Rotational equilibrium

An object is in rotational equilibrium when the net torque on the object is zero about any point (center). In the notation we used for forces, this condition is stated by equation (8.3), which translates to “the sum of the torques is zero.” Read the text aloud
(8.3) τ=0
τ  = torque (N m)
Rotational
equilibrium
In the problem below, a 5 kg mass is 2 m to the left of the center of a see-saw. Where should the 8 kg mass be placed so the see-saw balances? A see-saw is an example of a lever, which is a board free to rotate around a point called the fulcrum. This is a typical problem of rotational equilibrium. Read the text aloud
Where should the mass be placed so that the see-saw is in equilibrium?
  1. Draw the free-body diagram and choose a center of rotation.
  2. Draw each force at approximately the right distance. Label the known and unknown distances.
  3. Calculate the torque created by each force, being careful to assign positive and negative directions with respect to the center.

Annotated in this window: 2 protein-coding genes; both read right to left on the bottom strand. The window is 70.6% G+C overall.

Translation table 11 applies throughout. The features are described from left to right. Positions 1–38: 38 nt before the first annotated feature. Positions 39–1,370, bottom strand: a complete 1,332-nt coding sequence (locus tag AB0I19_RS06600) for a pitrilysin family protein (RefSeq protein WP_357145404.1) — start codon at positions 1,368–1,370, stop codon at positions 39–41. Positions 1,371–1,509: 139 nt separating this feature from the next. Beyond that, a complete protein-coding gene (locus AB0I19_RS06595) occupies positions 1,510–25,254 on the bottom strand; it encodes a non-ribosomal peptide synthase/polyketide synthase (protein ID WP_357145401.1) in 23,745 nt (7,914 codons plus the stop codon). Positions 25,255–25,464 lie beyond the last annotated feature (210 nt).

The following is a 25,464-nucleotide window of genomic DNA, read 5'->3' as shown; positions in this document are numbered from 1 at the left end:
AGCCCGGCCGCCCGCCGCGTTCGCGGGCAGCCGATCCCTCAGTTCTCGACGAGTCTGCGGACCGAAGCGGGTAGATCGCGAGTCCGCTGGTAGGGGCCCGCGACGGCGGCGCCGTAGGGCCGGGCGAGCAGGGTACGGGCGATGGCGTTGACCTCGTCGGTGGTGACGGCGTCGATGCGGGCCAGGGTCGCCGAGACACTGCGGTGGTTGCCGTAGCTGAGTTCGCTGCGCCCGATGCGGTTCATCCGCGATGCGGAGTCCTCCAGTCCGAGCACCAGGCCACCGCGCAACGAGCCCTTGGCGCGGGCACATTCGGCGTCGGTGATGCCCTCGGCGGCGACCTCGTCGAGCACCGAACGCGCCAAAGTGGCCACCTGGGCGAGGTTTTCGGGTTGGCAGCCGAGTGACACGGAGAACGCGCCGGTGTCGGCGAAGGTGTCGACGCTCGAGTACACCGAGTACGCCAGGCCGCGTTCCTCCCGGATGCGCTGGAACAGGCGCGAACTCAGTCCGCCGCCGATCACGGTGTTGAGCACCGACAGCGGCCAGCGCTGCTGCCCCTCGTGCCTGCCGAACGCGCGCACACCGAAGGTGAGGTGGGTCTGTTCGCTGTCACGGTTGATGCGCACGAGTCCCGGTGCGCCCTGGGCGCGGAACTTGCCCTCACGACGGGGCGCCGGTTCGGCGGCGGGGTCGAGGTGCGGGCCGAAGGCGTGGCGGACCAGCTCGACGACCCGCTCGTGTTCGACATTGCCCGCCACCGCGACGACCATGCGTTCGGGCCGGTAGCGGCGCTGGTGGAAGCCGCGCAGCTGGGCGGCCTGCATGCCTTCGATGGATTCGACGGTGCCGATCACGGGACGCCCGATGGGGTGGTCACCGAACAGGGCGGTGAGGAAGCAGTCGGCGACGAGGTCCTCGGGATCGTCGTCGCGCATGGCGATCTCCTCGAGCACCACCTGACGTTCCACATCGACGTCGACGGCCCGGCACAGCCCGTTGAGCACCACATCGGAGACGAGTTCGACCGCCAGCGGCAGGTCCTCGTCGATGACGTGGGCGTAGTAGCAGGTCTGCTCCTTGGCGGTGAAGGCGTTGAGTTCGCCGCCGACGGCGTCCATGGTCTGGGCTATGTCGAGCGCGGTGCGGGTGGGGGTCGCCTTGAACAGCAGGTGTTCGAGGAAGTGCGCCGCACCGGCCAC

4. Solve the problem by setting the net torque to zero.
Read the text aloud
How to calculate torque to solve equilibrium problems
The 5 kg mass placed 2 m from the fulcrum creates a positive torque of +98 N m. But 8 kg at 1.25 m creates a negative torque of −98 N m. The heavier mass sits closer to the fulcrum than the lighter mass to create equal and opposite torques that cancel out in equilibrium. This is consistent with what you know about see-saws. Read the text aloud
If you have a see-saw of length 3 m with a 5 kg weight placed right on top of the fulcrum, where would you put a 4 kg weight to balance it. Show

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